90.9 WBUR - Boston's NPR news station
Top Stories:
PLEDGE NOW
What's Next for Stem Cells
In this photo made available by Advanced Cell Technology, a single cell is removed from a human embryo to be used in generating embryonic stem cells for scientific research.(AP)

In this photo made available by Advanced Cell Technology, a single cell is removed from a human embryo to be used in generating embryonic stem cells for scientific research. A Massachusetts biotechnology company has developed a new way of creating stem cells without destroying human embryos. (AP)

On August 9, 2001, President George W. Bush hit the brakes on embryonic stem cell research. Not a complete halt, but a big slowdown on research into the wonder cells that can turn into any other kind of cell in the human body.

Potential cures for cancer, diabetes, heart disease, MS, Parkinson’s, and more, all seemed further away. But the work didn’t stop. Scientists in other countries jumped in, in a big way. American researchers found new ways forward.

Now Bush is gone, Obama’s in, and hopes and expectations are rising again. Stem cell research has come in from the cold, once more promising medical miracles. Last month, the FDA approved the first trials of embryonic stem cell therapy for human patients — paralyzed patients with spinal cord injuries.

All this as new methods of creating new cells from adult tissue may bypass debates over human embryos entirely.

This hour, On Point: The leading edge of stem cell research — now.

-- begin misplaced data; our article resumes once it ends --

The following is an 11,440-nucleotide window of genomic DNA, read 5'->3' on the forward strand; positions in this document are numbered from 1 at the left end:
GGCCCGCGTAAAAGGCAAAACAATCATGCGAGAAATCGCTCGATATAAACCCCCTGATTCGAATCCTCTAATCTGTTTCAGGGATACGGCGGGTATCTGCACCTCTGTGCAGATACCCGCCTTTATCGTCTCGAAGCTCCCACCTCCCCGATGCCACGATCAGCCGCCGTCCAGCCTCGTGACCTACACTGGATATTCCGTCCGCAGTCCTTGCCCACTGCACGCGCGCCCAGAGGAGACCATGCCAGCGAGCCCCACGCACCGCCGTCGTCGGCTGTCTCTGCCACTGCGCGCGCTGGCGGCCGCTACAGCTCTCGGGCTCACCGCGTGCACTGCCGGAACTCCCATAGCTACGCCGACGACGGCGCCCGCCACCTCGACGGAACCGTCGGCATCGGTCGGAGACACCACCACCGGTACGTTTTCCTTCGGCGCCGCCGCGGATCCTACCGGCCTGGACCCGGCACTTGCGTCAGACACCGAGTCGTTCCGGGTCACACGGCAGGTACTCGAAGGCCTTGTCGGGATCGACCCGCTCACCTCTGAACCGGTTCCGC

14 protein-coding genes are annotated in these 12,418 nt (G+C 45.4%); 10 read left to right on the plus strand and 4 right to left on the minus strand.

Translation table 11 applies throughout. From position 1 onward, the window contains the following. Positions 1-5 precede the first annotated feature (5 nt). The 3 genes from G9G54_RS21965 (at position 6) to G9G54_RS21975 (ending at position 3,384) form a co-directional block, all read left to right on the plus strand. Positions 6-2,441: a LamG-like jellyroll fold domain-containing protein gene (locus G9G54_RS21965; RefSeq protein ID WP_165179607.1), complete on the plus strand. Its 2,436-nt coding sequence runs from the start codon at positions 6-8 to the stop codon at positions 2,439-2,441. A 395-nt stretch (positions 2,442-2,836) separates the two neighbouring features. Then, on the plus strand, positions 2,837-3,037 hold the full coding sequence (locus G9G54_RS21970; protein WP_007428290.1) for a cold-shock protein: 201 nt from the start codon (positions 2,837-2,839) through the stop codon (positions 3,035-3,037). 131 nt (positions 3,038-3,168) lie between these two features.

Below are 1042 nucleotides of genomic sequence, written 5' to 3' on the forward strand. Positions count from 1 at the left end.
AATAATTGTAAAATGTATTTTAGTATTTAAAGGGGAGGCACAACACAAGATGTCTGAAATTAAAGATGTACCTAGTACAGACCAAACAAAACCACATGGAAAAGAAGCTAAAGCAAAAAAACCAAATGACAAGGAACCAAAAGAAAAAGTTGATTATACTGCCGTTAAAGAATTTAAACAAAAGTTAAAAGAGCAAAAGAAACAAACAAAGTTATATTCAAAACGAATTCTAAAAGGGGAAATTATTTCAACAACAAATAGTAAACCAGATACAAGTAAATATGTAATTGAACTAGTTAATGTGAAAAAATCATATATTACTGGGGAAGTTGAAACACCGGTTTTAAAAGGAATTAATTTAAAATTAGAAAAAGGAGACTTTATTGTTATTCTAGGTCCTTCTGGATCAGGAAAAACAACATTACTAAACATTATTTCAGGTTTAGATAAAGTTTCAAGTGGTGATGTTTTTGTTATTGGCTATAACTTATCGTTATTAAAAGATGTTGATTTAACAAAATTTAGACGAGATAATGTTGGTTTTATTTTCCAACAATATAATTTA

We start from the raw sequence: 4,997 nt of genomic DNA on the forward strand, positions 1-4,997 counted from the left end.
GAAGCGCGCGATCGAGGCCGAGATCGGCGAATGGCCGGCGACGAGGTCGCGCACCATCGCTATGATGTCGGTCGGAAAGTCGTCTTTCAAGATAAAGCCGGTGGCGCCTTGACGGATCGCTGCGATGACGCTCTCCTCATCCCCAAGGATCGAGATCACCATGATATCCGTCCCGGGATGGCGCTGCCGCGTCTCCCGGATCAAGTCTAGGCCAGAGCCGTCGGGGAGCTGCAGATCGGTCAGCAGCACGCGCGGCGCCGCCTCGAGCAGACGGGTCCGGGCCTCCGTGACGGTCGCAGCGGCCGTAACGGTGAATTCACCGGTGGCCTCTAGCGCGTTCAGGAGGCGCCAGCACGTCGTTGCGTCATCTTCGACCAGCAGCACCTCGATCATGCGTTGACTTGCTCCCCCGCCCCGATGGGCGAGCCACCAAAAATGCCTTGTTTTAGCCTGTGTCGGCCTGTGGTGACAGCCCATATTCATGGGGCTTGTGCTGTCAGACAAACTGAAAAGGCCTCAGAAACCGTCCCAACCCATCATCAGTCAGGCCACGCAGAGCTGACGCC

You can join the conversation. Are you hoping that stem cell therapies may one day save you or someone in your family? Are you ready to let the research roll?

Guests:

David Scadden, professor of medicine at Harvard University, where he’s co-director of the Harvard Stem Cell Institute, and director of Massachusetts General Hospital’s Center for Regenerative Medicine.

John Gearhart, director of the Institute for Regenerative Medicine at the University of Pennsylvania. In 1998, he led one of two teams — along with James Thomson’s at the University of Wisconsin — that first isolated and identified human embryonic stem cells.

Please follow our community rules when engaging in comment discussion on this site.
ONPOINT
TODAY
Jan 30, 2015
Attorney General nominee Loretta Lynch gathers her papers during a break in her testimony on Capitol Hill in Washington, Wednesday, Jan. 28, 2015, before the Senate Judiciary Committee’s hearing on her nomination. (AP)

Obama abroad. Hostage drama. Attorney general hearings. Snow days. Our weekly news roundtable goes behind the headlines.

Jan 30, 2015
In the new film "American Sniper," Bradley Cooper plays real-life US Navy Seal Chris Kyle, who was the deadliest marksman in American history. (Courtesy Warner Bros. Pictures)

“American Sniper.” Clint Eastwood and Bradley Cooper’s war film keeps crushing at the box office and stirring more controversy. We’ll go to it.

RECENT
SHOWS
Jan 30, 2015
In the new film "American Sniper," Bradley Cooper plays real-life US Navy Seal Chris Kyle, who was the deadliest marksman in American history. (Courtesy Warner Bros. Pictures)

“American Sniper.” Clint Eastwood and Bradley Cooper’s war film keeps crushing at the box office and stirring more controversy. We’ll go to it.

 
Jan 30, 2015
Attorney General nominee Loretta Lynch gathers her papers during a break in her testimony on Capitol Hill in Washington, Wednesday, Jan. 28, 2015, before the Senate Judiciary Committee’s hearing on her nomination. (AP)

Obama abroad. Hostage drama. Attorney general hearings. Snow days. Our weekly news roundtable goes behind the headlines.

On Point Blog
On Point Blog
Our Week In The Web: January 30, 2015
Friday, Jan 30, 2015

Emails, on-air interactions and the dystopic legend of Shia LaBeouf. (We aren’t kidding about that last one, we swear).

More »
1 Comment
 
Our Week In The Web: January 23, 2015
Friday, Jan 23, 2015

New thoughts on Facebook, new analysis of State of the Union twitter activity and new weekend excitement. New! And exciting!

More »
Comment
 
Meet On Point’s Interns: Spring 2015
Friday, Jan 23, 2015

Good news! We have interns, and they are wonderful, and here they are for the spring term. Meet them digitally, right here.

More »
3 Comments